We have prepared the following tips for businesses to guide them through the current circumstances. Urgent advice should be sought where cash flow problems are arising, or where contractual obligations may not be able to be met. The best protection is preparation.
Talk to the people you deal with
Check in with the people you do business with regularly. This will include:
- Suppliers, to foreshadow any issues with supply.
- Customers to identify any issues that may arise with existing or future obligations and upcoming payments.
- Banks, to understand your options if you are encountering difficulties with repayment of debt.
Be flexible and innovative
Many businesses may be understanding and accommodate changes to contractual arrangements, including payment options or levels of supply, if they have time to plan for these changes. It is better to start this conversation as soon as possible. Flexible amendments now may avoid or minimise the risk of businesses having to rely on strict contractual rights later on.
Review your contracts
Check to make sure your contractual arrangements are clear and that you understand them. Be aware of what contracts could be enforced against you, or what grounds there might be for terminating contractual arrangements. For example, do your contracts have a force majeure clause? What are the grounds for terminating the contracts?
You should seek advice before relying on force majeure or terminating any contractual arrangements, or if a counter-party seeks to rely on force majeure or terminates arrangements it has with you.
Check your security arrangements to ensure that you have adequate protection in the case of creditor insolvency. Make sure that guarantees have been properly executed, and financing statements have been properly registered on the PPSR.
If you have concerns about your own solvency, or the solvency of a party you are dealing with, there are a number of issues to consider:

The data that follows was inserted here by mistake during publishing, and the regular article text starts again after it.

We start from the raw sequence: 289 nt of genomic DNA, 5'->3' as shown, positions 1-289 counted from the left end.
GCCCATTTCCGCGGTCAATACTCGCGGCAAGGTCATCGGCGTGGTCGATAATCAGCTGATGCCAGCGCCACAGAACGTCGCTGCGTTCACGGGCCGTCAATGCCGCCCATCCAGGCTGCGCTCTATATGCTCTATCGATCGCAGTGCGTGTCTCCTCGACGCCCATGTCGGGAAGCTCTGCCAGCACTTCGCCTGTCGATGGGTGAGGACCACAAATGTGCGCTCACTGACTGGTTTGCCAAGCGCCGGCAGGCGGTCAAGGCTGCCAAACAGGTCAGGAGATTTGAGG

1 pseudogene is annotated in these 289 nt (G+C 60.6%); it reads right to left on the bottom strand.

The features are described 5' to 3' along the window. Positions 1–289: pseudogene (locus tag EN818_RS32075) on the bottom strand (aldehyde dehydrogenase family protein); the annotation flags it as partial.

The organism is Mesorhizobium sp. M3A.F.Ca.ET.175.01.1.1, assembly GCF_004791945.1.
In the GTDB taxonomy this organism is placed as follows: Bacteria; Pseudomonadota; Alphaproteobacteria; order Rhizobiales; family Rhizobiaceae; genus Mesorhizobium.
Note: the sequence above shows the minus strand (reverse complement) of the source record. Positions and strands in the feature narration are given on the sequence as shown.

- Insolvency may be an event of default under a contract, justifying termination of the contract;
- Directors need to be aware of their specific duties once it becomes apparent a business may be facing insolvency. These obligations have come into focus particularly in the construction industry. For example, a director must ensure the companies’ activities do not create a substantial risk of loss to the company’s creditors, and that directors reasonably believe they will be able to perform obligations when they are agreed to.
- In some situations, companies may need to consider formal measures such as voluntary administration or creditor compromises. These processes need to be carefully managed.
- There are a range of enforcement options available to companies to recover debts due. These should be carefully considered before being exercised.
If you have any questions about contractual rights, issues with parties you have contracts with, or your or your counterparties’ solvency, please get in touch with our insolvency/restructuring team or your usual contact at Hesketh Henry.
Disclaimer: The information contained in this article is current at the date of publishing and is of a general nature. It should be used as a guide only and not as a substitute for obtaining legal advice. Specific legal advice should be sought where required.